AAA Tips: Hacking a Live Gig


                               @giladmillo & @wearesuperband on stage. Credit: @zollz13

I have attended a few live concerts in the past months or so. What I take away from every live gig is the constant allure to keep attending some more. Every show is unique on its own and by extension, to the performing acts. But one constant factor is the thrills of watching a song acquire a life of its own when performed live. When just played on a radio or iPod, music seems to be incubated and boxed into the tiny diaphragms of a gadget, screaming to be let loose and explore.

A lot goes into consideration when prepping for a live performance and this is what will differentiate the decibels of screams between various performing artists. This is what will lead up to either a mild, ecstatic or shunning audience. This is what will determine the after-effect; what the revelers talk about after a concert. And that is the most important factor for any performing artists, the post-event analysis. You can dictate the pre-event conversations but ONLY your performance will decide the directions taken by post-event talks. Likewise, they say you are only as good as your last performance, so yeah, there is that too.

Before you can get the audience to shout, scream, throw their panties at you, ask for a boob autograph or line up for selfies, you have to really excite them to the level of rock-star craziness. Or as my friend loves to simply put it, turn them on. So how do you ensure your fans and their better halves both stay alert and in anticipation during and after a concert?

As much as that seems exciting, especially to young artists, it takes a lot of persistence, perseverance and patience all leading up to a single P – perfection! Just like love-making, you have to be really patience with your audience; after all, it’s their undies you want on your face, right? Not really literally, but you get the gist. And like love-making, foreplay is supreme. Only in this case, it’s christened preparation.

First up on that list of dos is a rehearsal.

Most artists, especially new ones tend to ignore this right here. I don’t know how to stress the importance of a rehearsal to any performing artist really but think about going to school for 16 years minimum, learning about algebra, sedimentary rocks, bones and cartilages, only to end up using tenses solely as your source of income. Life can be one big joke. Anyway, unlike education where you might have a chance to drop your least favorite subjects, rehearsals should be a MUST for every performer expecting to put on a killer concert. If you can do it daily on the run up to the event, the better the performance will be, for you and your fans.

Still on the rehearsals.

It is very essential to ensure the band members have their recommended instruments and backlines for the concert. You don’t want a lead guitarist disinterestedly plucking the strings at an event because you didn’t get them their favorite Yamaha Guitar. I remember this one instance when a pianist was very disappointed by the choice of keyboards while the organizers maintained that that is all they could acquire. Everyone has their preferences; always try to at least adhere to that. A happy band is a lively band. Similarly, rather than stressing on the brand of liquor for the after-party, maybe you need to be more specific about the instruments provided, that is if you are not bringing your own sound setup to the show.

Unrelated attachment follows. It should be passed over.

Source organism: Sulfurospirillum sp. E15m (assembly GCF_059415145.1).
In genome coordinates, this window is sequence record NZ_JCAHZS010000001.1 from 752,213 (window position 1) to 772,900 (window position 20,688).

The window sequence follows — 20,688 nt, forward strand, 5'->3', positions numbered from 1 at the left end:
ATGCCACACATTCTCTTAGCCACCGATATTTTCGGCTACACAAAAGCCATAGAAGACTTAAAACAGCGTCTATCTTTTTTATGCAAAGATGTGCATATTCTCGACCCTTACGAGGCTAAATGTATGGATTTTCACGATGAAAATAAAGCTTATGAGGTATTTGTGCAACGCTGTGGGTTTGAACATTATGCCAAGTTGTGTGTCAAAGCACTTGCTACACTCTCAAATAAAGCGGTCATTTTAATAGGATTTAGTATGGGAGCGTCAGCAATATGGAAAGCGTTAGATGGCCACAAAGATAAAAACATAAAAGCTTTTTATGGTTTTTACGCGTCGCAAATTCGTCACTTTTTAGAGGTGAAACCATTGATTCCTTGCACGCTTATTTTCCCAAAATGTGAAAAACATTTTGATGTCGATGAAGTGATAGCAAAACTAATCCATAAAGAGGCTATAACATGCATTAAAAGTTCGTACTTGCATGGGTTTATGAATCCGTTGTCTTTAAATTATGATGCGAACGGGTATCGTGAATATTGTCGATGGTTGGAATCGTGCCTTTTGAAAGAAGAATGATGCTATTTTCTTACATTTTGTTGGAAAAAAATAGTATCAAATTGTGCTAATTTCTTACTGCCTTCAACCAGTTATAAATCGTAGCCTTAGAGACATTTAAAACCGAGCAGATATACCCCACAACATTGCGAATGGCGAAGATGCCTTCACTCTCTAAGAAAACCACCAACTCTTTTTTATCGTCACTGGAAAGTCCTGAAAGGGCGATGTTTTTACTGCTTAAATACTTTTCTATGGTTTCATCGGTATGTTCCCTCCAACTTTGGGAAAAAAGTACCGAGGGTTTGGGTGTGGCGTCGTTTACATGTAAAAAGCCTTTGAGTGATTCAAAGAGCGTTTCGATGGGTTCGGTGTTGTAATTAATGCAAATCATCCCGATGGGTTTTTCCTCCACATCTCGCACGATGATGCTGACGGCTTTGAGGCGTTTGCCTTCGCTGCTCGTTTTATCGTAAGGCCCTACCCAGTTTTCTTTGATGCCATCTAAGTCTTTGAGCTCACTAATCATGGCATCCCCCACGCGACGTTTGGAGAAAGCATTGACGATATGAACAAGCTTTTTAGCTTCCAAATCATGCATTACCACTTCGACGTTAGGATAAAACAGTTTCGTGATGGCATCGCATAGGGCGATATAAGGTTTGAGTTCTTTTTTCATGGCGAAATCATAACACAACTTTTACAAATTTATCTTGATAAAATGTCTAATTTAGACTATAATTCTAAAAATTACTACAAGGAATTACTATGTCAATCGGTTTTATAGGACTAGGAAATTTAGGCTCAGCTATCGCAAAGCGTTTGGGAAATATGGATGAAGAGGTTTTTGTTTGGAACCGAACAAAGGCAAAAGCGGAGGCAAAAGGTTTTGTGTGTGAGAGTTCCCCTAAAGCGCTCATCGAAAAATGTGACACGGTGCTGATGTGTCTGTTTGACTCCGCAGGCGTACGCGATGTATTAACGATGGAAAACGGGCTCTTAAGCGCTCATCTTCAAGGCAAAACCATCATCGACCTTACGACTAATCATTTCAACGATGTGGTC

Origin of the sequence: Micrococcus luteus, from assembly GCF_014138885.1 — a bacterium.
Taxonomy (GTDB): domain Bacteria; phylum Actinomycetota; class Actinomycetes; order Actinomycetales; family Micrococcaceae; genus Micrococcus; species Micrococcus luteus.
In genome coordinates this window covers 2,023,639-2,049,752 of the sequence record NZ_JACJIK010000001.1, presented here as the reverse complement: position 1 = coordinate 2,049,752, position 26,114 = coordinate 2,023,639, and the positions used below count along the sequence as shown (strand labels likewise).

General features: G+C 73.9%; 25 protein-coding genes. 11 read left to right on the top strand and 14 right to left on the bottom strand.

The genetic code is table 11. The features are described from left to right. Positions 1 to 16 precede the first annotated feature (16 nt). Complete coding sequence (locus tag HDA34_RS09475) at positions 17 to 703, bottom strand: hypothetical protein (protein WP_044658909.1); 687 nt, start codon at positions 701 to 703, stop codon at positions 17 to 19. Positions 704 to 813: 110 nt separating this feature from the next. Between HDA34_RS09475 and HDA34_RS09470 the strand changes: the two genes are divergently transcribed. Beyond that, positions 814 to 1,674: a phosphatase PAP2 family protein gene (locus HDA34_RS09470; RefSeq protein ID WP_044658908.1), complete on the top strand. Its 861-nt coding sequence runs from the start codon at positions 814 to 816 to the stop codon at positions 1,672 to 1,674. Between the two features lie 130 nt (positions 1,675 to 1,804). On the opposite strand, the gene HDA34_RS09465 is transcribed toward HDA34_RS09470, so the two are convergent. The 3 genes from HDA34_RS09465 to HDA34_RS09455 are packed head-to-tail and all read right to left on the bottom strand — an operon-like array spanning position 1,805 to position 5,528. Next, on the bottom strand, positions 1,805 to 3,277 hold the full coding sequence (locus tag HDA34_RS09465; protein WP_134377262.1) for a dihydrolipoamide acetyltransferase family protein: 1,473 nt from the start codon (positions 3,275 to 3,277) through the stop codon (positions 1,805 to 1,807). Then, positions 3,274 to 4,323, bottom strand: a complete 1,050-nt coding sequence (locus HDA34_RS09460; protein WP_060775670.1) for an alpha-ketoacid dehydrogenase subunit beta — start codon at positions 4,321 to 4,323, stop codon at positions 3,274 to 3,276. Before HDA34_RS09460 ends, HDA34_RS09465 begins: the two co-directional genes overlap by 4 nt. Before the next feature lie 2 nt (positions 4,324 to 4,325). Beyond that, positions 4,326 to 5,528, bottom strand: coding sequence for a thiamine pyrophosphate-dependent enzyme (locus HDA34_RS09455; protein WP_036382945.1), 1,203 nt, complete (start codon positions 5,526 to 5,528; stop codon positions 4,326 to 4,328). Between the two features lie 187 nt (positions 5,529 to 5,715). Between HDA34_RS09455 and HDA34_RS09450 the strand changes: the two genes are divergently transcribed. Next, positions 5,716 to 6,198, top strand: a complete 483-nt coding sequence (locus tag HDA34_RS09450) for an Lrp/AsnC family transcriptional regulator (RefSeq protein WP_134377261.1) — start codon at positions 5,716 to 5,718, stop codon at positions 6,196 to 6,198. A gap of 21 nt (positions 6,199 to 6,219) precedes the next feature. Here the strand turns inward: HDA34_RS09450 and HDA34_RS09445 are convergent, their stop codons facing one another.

Time, Details and Follow Ups.

Just because you have booked a show and forwarded your rider and backline doesn’t mean everything is sorted. Different bands have different requirements and specifications. If you are the headlining act, then everything should be to your standards. Organizers are juggling so many things on the run up to a concert and may at times ‘forget’ with your instructions. A follow up is hence important. Make it a polite follow up, you don’t want to be the artist no one calls back for a subsequent show because, well, you are a dickhead. Everyone working with you is human, treat them as such. Humility goes a long way, longer than the arm of the law. Time-wise, try and be 15-30 minutes earlier for all schedules and sound check.

Talking about Sound Check.

Never ever ignore attending a sound check! As much as it might seem unimportant, you will get the rudest shock when you hit the stage and your microphone is screeching low and the sound is imbalanced. A sound check doesn’t just help you know what needs adjustment before the hour of the moment, it lets you familiarize yourself with the stage you will be gracing beforehand, and maybe even eradicate a few butterflies, calming that stage fright. Often, it’s better to have your last day rehearsals at the stage with all the instruments you will use for the performance as that allows you to correct any last minute errors involving the whole set up.

It’s all in the details, forever and always.

It’s the tiniest of details that will leave a lasting impression on your concerts. It’s how the strings and keys blend, how the kicks and snares alternate, how the BGVs accompany the lead vocals, how each band members takes alternating times to wow the crowd. That is what the audience will carry home. And ooh, the selfies too, they will carry that to their timelines. But we will discuss how to get them asking for pictures on our next post. The details maybe as simple as a band member needing to be picked up so as to arrive on time, or everyone contributing ideas to how they think the crowd can best be engaged. Just pay attention to everything and everyone. After all, it’s only a great show when everyone feels involved as opposed to simply accompanying you.

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